Format

Send to

Choose Destination
BMC Geriatr. 2016 May 13;16:103. doi: 10.1186/s12877-016-0269-3.

Effect of a tailored assistive technology intervention on older adults and their family caregiver: a pragmatic study protocol.

Author information

1
Centre de recherche de l'Institut universitaire de gériatrie de Montréal, Centre intégré universitaire de santé et de services sociaux du Centre-Sud-de-l'Île-de-Montréal, Montréal, PQ, Canada. louise.demers@umontreal.ca.
2
École de réadaptation, Université de Montréal, Montréal, PQ, Canada. louise.demers@umontreal.ca.
3
Department of Occupational Science and Occupational Therapy, University of British Columbia, Vancouver, BC, Canada.
4
GF Strong Rehabilitation Research Program, Vancouver, BC, Canada.
5
International Collaboration on Repair Discovery, Vancouver, BC, Canada.
6
Eunice Kennedy Shriver National Institute of Child Health and Human Development, National Institutes of Health, Bethesda, MD, USA.
7
Interdisciplinary School of Health Sciences, University of Ottawa, Ottawa, ON, Canada.
8
Bruyère Research Institute, Ottawa, ON, Canada.
9
Centre de recherche de l'Institut universitaire de gériatrie de Montréal, Centre intégré universitaire de santé et de services sociaux du Centre-Sud-de-l'Île-de-Montréal, Montréal, PQ, Canada.
10
Department of Surgery/Speech Pathology and Audiology, Duke University, Durham, NC, USA.

Abstract

BACKGROUND:

Many older adults with mobility limitations use assistive technology to help them perform daily activities. However, little attention has been paid to the impact on their family caregivers. This neglect produces an incomplete portrayal of the outcomes of assistive technology provision. This paper describes the protocol for a study that examines the impact of a tailored assistive technology intervention that is inclusive of assistance users and their family caregivers.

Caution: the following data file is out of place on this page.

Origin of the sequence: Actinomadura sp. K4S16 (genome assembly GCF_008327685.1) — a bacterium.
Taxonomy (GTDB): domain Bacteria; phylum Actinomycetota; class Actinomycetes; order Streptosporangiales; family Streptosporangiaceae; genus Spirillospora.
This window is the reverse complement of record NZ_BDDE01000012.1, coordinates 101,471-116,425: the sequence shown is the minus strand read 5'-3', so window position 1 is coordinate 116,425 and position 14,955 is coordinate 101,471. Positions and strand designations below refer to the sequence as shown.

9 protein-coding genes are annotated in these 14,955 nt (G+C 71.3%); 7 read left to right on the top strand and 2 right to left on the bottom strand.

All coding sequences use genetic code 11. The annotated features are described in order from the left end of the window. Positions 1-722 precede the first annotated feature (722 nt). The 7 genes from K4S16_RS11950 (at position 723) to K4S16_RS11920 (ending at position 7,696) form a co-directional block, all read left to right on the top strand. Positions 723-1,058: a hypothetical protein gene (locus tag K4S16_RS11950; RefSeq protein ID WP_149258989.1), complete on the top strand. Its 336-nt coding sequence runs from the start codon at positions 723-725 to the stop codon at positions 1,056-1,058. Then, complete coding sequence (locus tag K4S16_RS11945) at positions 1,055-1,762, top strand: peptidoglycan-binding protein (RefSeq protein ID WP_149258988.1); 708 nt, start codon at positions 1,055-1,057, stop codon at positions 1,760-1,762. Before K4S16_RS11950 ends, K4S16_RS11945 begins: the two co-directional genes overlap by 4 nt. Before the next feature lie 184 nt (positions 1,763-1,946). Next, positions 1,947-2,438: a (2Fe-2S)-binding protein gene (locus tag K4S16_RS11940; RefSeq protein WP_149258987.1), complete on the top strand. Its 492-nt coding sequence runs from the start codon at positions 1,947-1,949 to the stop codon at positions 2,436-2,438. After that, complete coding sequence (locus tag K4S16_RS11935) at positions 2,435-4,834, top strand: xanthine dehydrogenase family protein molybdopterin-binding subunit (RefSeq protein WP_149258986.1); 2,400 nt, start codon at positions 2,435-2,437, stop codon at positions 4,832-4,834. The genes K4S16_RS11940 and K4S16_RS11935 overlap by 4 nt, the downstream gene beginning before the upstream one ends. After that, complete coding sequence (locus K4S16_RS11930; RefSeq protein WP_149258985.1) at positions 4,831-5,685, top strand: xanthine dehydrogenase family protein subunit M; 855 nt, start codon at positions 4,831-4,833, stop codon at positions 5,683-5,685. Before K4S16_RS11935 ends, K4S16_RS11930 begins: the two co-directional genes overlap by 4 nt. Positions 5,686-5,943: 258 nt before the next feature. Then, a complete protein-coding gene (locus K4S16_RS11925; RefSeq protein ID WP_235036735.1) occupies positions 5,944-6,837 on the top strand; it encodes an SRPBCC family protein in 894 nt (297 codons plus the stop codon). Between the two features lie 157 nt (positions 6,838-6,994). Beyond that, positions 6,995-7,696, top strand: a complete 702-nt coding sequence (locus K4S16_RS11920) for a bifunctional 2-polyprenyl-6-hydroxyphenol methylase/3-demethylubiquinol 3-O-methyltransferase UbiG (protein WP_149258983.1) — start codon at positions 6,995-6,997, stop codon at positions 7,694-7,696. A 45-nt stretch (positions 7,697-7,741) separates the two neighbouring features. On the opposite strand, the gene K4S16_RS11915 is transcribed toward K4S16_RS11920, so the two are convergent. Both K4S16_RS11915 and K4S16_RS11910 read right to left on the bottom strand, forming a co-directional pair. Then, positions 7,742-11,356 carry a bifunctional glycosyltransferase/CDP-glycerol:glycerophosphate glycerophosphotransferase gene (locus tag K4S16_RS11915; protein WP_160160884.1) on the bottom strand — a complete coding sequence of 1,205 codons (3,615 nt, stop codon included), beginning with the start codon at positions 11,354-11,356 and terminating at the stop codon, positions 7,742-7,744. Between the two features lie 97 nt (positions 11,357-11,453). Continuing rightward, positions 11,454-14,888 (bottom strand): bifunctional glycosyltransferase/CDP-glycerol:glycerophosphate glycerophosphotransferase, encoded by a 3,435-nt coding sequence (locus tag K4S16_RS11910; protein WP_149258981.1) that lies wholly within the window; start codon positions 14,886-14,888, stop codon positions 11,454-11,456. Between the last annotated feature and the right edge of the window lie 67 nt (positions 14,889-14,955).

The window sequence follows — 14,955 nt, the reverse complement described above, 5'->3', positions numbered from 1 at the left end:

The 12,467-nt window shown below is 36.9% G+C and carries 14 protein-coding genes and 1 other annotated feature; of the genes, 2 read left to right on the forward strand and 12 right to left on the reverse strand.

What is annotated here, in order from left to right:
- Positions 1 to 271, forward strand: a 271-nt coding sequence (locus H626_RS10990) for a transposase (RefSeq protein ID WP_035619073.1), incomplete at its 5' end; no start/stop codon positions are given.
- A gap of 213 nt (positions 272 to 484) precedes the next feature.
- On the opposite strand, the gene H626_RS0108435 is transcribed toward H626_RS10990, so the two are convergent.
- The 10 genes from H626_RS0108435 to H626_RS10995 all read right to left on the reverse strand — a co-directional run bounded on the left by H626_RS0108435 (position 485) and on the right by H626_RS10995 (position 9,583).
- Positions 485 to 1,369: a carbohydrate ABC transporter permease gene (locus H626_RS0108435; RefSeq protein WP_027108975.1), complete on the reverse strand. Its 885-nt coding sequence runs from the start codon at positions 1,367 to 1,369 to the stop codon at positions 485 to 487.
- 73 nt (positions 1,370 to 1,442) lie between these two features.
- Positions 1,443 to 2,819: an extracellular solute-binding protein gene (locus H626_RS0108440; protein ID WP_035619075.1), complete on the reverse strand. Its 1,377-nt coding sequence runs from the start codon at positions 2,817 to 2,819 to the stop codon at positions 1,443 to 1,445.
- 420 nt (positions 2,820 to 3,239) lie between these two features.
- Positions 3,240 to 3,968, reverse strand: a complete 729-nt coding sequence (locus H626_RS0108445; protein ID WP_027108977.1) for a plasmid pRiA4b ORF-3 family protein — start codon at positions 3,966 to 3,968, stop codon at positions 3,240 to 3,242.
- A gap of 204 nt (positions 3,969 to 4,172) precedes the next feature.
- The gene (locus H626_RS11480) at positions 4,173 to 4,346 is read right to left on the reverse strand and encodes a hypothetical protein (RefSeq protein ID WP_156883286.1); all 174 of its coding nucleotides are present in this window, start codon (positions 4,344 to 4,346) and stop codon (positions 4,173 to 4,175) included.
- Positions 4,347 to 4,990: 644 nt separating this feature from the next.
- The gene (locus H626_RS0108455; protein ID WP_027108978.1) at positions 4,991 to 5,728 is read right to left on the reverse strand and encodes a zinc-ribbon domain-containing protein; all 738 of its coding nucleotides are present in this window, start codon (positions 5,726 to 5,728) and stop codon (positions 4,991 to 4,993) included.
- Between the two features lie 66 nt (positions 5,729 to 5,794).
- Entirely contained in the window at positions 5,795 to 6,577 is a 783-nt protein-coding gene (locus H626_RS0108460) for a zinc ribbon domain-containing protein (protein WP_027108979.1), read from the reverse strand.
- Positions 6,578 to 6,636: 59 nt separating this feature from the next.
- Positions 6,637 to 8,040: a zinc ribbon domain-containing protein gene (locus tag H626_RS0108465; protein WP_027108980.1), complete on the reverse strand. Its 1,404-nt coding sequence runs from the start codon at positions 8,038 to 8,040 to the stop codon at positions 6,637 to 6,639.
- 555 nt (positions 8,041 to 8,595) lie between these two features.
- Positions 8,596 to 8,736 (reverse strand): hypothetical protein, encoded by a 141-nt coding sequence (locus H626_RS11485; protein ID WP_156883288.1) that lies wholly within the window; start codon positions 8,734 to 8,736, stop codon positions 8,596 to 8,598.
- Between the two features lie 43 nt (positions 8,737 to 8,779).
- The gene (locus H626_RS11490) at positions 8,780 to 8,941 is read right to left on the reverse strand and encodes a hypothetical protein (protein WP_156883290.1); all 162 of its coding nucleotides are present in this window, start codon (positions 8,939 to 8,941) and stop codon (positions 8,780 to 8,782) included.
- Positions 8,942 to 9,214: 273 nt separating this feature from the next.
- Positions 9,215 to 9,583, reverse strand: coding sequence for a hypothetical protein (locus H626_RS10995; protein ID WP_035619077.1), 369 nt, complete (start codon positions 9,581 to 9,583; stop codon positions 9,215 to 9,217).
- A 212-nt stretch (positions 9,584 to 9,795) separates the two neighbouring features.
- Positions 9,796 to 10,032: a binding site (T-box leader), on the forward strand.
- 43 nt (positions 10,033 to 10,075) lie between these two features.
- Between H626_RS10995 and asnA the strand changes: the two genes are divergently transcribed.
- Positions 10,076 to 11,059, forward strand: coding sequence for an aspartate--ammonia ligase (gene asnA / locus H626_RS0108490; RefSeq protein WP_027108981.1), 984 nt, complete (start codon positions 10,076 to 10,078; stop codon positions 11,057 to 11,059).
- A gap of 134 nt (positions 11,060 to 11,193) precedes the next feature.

METHODS/DESIGN:

This research will use a combination of quantitative and qualitative methods. The quantitative portion will be an experimental, single-blinded study in which participants are randomly assigned to either an experimental assistive technology intervention or a standard care group. We will enroll 240 participants (120 dyads) into the study from three Canadian sites. Participants will include older adults (>55) and family caregivers who provide ≥4 h per week of assistance with daily activities and social participation. The primary outcome measure for the older adults will be the Functional Autonomy Measurement System, and the primary outcome measure for the caregivers will be the Caregiver Assistive Technology Outcomes Measure. Qualitative data will be collected through detailed records of the therapists' interventions, as well as through interviews with dyads and therapists following the interventions. Data collection will occur at baseline (T0) with follow-ups at 6 weeks (T1), 22 weeks (T2), and 58 weeks (T3) after baseline evaluation.

DISCUSSION:

The findings from this study will help service providers and clinicians to move forward with assistive technology recommendations that are more attuned to the needs of both older adults with mobility limitations and their family caregivers. Additionally, the study's findings will enhance our conceptual understanding of the spectrum of assistive technology outcomes and set the stage for econometric studies assessing cost-effectiveness.

TRIAL REGISTRATION:

ClinicalTrials.gov Identifier: NCT01640470 . Registered 11/21/2011.

KEYWORDS:

Assistive technology; Informal caregiving; Older adults; Randomized control trial

PMID:
27177609
PMCID:
PMC4866430
DOI:
10.1186/s12877-016-0269-3
[Indexed for MEDLINE]
Free PMC Article

Supplemental Content

Full text links

Icon for BioMed Central Icon for PubMed Central
Loading ...
Support Center